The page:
The life cycle of a head lice is similar to a pregnancy; the egg is laid in a woman’s hair for approximately one week and hatches two to three days later. The adult lice can live for about 35 days before dying. Lice are spread through direct contact with the scalp. Fortunately, most cases of head lice are not caused by bad hygiene.
When the egg is laid, female head louses glue the egg to the hair shaft near the scalp. The amount of eggs produced by one female head louse will vary, but the average is between three and eight. Adult females lay approximately 100 eggs during their lifetime. A human can catch head lice through close contact with a person who has an infested head, and it can be transferred from one person to another through sharing clothing or personal items.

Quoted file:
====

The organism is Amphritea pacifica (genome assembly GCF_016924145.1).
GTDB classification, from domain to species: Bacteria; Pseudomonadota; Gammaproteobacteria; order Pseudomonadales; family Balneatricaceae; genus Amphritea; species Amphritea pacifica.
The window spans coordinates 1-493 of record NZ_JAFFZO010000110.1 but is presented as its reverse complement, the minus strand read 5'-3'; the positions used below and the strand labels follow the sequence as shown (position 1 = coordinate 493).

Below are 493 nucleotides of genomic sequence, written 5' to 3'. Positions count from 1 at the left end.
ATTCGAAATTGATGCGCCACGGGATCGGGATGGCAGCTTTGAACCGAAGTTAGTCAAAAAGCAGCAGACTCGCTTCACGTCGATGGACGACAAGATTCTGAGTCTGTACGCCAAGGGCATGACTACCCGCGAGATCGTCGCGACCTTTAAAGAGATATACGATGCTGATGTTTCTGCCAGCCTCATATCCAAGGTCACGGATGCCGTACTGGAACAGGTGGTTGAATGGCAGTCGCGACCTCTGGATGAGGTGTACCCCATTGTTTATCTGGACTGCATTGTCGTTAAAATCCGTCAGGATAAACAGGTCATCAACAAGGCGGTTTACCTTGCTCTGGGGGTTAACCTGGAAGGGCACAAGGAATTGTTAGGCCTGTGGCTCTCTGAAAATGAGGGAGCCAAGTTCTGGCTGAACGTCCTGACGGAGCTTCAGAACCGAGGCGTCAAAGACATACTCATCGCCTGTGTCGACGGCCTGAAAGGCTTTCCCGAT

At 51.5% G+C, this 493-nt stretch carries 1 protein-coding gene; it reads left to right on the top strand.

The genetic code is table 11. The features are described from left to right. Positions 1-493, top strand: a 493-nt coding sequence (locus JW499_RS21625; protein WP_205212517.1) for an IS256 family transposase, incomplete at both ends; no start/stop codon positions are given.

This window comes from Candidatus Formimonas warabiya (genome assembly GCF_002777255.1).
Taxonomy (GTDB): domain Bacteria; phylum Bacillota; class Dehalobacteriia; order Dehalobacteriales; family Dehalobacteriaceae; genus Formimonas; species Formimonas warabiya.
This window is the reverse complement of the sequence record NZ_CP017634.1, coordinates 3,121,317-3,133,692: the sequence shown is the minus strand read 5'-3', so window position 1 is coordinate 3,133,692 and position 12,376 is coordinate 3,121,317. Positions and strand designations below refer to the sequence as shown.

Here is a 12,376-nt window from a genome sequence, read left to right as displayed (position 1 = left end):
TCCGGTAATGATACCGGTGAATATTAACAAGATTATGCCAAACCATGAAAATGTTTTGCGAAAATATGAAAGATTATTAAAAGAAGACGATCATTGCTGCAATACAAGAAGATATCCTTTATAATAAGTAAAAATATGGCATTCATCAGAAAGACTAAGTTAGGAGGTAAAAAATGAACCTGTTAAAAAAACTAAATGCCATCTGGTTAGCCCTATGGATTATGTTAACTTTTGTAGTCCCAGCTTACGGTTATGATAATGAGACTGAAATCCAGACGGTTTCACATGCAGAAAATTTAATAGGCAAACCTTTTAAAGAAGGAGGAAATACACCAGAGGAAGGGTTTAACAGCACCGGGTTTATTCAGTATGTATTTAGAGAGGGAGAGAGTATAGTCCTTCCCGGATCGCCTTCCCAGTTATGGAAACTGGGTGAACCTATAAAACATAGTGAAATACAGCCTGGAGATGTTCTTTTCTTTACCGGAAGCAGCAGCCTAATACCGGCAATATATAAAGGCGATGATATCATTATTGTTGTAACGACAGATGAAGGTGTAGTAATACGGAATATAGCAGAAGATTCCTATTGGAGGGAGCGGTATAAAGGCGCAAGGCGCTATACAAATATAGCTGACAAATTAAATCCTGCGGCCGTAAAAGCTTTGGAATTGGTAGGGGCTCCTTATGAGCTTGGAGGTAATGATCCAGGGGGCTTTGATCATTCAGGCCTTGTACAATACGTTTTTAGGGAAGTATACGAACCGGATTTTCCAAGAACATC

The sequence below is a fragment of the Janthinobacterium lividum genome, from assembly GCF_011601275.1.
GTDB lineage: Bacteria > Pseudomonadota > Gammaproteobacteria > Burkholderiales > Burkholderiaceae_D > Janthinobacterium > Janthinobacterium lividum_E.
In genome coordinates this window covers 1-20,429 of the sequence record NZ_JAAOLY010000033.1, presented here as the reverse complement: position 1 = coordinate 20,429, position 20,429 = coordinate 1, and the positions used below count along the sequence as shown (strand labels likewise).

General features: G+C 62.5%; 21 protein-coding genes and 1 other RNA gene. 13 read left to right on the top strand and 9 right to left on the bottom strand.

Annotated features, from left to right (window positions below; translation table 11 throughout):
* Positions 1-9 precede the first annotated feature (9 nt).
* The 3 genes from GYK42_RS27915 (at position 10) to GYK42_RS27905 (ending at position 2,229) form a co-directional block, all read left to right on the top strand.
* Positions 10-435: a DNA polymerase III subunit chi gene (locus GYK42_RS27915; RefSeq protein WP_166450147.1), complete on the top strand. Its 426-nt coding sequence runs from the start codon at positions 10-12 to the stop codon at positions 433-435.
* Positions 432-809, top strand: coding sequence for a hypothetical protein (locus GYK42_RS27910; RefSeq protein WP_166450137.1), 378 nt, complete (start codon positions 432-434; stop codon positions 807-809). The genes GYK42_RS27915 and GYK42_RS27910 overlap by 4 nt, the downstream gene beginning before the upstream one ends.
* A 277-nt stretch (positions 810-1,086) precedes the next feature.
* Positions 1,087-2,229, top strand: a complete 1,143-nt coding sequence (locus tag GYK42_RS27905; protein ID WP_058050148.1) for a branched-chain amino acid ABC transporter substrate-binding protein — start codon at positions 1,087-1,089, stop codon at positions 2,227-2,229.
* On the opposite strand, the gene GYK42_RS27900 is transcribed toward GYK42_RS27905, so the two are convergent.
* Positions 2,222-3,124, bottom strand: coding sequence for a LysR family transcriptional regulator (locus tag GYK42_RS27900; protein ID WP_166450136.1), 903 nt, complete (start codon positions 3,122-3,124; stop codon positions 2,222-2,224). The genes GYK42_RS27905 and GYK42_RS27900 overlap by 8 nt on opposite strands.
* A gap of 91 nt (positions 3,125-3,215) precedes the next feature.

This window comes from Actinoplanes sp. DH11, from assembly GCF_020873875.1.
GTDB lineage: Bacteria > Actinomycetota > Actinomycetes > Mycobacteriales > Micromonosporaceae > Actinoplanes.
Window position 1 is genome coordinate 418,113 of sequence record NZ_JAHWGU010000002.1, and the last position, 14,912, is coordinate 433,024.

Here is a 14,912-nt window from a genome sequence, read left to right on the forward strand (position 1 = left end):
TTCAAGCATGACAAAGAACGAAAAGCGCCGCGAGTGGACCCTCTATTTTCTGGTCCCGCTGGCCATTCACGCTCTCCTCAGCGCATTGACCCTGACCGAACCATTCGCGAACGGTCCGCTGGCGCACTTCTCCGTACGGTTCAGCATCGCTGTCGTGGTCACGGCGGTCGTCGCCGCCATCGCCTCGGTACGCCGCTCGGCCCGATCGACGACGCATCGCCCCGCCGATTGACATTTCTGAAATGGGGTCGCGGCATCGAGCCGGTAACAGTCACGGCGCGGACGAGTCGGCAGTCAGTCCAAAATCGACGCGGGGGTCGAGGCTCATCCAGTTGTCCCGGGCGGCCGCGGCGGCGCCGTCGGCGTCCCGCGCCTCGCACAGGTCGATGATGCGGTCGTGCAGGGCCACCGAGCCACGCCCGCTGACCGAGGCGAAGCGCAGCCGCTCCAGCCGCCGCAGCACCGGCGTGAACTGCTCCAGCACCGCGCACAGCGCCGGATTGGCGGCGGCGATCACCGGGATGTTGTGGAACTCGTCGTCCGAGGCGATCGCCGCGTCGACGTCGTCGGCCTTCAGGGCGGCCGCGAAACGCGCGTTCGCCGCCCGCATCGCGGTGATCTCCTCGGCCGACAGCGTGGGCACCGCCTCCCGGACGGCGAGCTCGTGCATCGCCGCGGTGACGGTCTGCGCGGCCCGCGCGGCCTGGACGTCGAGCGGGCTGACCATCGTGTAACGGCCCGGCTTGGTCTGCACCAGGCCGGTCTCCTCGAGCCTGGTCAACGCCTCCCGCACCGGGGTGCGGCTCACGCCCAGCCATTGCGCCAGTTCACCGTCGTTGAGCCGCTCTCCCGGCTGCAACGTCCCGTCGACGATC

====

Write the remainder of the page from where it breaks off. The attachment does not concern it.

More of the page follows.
The average time it takes for lice eggs to hatch is 8 to nine days. During this time, the nymphs develop into adults and begin reproducing. The process of mating can take more than a half-hour. After mating, the male and female head lice must separate from each other.
If you have head lice, you will see nits, which are the baby lice. These tiny white or yellowish creatures will appear on the scalp. Unlike adult lice, nits do not have wings. Nits are usually a bit larger than a pinhead, and they can be confused with dandruff or dirt. However, if you find a nit, it may be the first sign of an active infestation.